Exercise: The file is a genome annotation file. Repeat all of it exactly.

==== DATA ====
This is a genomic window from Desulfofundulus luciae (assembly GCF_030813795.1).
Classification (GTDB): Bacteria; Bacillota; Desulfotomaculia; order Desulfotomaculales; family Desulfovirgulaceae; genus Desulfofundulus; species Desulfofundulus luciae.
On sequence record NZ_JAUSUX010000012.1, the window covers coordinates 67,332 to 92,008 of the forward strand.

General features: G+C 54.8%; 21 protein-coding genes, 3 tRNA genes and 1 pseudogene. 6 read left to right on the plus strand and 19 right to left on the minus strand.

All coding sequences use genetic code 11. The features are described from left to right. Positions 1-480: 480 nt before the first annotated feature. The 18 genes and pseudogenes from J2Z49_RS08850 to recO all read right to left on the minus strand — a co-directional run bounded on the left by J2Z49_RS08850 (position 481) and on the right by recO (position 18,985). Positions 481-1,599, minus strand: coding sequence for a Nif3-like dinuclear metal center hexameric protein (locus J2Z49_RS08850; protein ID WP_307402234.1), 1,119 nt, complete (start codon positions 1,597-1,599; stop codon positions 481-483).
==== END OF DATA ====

This is a genomic window from Desulfofundulus luciae (assembly GCF_030813795.1).
Classification (GTDB): Bacteria; Bacillota; Desulfotomaculia; order Desulfotomaculales; family Desulfovirgulaceae; genus Desulfofundulus; species Desulfofundulus luciae.
On sequence record NZ_JAUSUX010000012.1, the window covers coordinates 67,332 to 92,008 of the forward strand.

General features: G+C 54.8%; 21 protein-coding genes, 3 tRNA genes and 1 pseudogene. 6 read left to right on the plus strand and 19 right to left on the minus strand.

All coding sequences use genetic code 11. The features are described from left to right. Positions 1-480: 480 nt before the first annotated feature. The 18 genes and pseudogenes from J2Z49_RS08850 to recO all read right to left on the minus strand — a co-directional run bounded on the left by J2Z49_RS08850 (position 481) and on the right by recO (position 18,985). Positions 481-1,599, minus strand: coding sequence for a Nif3-like dinuclear metal center hexameric protein (locus J2Z49_RS08850; protein ID WP_307402234.1), 1,119 nt, complete (start codon positions 1,597-1,599; stop codon positions 481-483).